The real story, it turns out, is neither as simple nor as consoling as this pared down history would suggest. Not that the historians agree on what the real Thanksgiving story is. And it isn't just historians who are squabbling over the significance of America's feast day. It is ordinary Americans like-- well-- Rush Limbaugh for example, who are weighing in on the events of four hundred years ago.

They did sit down and have free-range turkey and organic vegetables, Rush allows, "but it was not the Indians. it was capitalism and Scripture which saved the day." And it wasn't just a bitter winter and shortage of food that imperiled Pilgrim survival it was, you guessed it, socialism, and those commune dwelling hippie Pilgrims themselves.

The popular talk radio host blames the Pilgrim's communal work ethic and equal sharing of the fruits of their labors for the colony's rocky first year in which half of the one hundred settlers perished of starvation and disease--

"The most creative and industrious people had no incentive to work any harder than anyone else, unless they could utilize the power of personal motivation!"

The tide turned, according to Rush, when the colony's governor, William Bradford, assigned a private plot of land to each family, thereby setting loose the beneficent powers of the marketplace in the People's Republic of Plymouth Rock.

This revisionist history is greeted with bemusement by professional historians. But Limbaugh is not alone in using Thanksgiving to score some political points. While Thanksgiving's enthusiasts view it as a celebration of the boldness, piety and sacrifices of the first European migrants to American shores, the holiday's critics claim that it whitewashes the genocide and ethnic cleansing of indigenous people.

If you happen to spend Thanksgiving in Plymouth Massachusetts this year, you can choose between two public commemorations. You can watch the official parade, in which townspeople dressed like pilgrims march to Plymouth Rock bearing blunderbusses and beating drums. Or you can stand on the top of Coles Hill with indigenous people and their supporters and fast in observance of what they call a "national day of mourning" in remembrance of the destruction of Indian culture and peoples.

These two events represent radically different visions of American history. The official version, the one we learn in school, essentially starts with the landing of the Mayflower in 1620 in a small bay north of Cape Cod. In the Native version, on the other hand, the appearance of the Pilgrims on American shores marks the beginning of the end.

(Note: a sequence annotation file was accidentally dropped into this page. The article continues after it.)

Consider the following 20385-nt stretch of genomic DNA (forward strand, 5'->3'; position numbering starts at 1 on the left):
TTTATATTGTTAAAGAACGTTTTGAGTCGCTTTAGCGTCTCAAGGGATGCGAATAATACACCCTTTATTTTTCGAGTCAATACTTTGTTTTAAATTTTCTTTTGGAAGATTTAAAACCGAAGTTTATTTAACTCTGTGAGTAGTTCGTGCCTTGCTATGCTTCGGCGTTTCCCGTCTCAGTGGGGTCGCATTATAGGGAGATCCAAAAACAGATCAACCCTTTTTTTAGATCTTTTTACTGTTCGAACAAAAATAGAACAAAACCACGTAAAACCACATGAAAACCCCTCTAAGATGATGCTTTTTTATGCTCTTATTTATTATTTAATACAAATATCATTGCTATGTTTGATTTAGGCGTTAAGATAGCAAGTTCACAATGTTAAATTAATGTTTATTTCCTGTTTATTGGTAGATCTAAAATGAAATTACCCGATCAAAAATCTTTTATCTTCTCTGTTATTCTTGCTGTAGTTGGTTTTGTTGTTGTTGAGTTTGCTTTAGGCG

In fact, the end times began for Massachusetts Indians several years earlier, when British slaving crews inadvertently introduced smallpox-- carried by their infected cattle-- to coastal New England killing over ninety percent of the local population, who lacked antibodies to fight the disease. (Compare this astonishing figure to the 30 percent death rates at the height of the Black Plague.)

While the decimated Wampanoag helped the British boat people survive their first harrowing year, Native Americans say that the favor was not returned. A group which calls itself "The United American Indians of New England" alleges that in return for Indian generosity, Pilgrims stole their grain stores and robbed Wampanoag graves.

The historical evidence for grave robbing is a bit thin. And perhaps we can forgive the starving Pilgrims for pilfering a little Indian corn. In any event, this petty thieving doubtless ended with their first ample harvest, which was celebrated with a three day feast. It remains an open question, however, whether the Wampanoag were actually invited, or if they crashed the party, as some historians now suggest, when they heard gunfire from the stockaded village and came to check out what the commotion was all about.

There is also the much debated question of what was on the menu. There is no evidence for turkey, it turns out, only some kind of wild fowl-- likely geese and duck-- venison, corn mush and stewed pumpkin, or traditional Wampanoag succotash. Cranberries, though native to the region, would have been too tart for desert, and sweet potatoes were not yet grown in North America, though grapes and melons would have been available.

The notion that the first Thanksgiving was some kind of cross-cultural love-fest, as it has been portrayed, is also disputed by historians, who say that the settlers and the Indians were brought together less by genuine friendship than by the extremity of their mutual need. The two struggling communities were never more than wary allies against other tribes.

The colonists were contemptuous of the Indians, who they regarded as uncivilized and satanic heathens, and the fragile early peace between Native Americans and the early settlers would soon unravel in a horrific manner in what is now Mystic Connecticut, where the Pequot tribe was celebrating their own Thanksgiving, the green corn festival. In the predawn hours, settlers-- not the Pilgrims, but a band of Puritans-- descended on their village and shot, clubbed and burned alive over 700 native men, woman and children.

This slaughter, according to Robert Jensen, a professor at the University of Texas at Austin, was the real origin of Thanksgiving-- so proclaimed in 1637 by Massachusetts Bay Governor John Winthrop in gratitude for God's destruction of the defenseless Pequot village. Thereafter massacres of the Indians were routinely followed by "days of thanksgiving."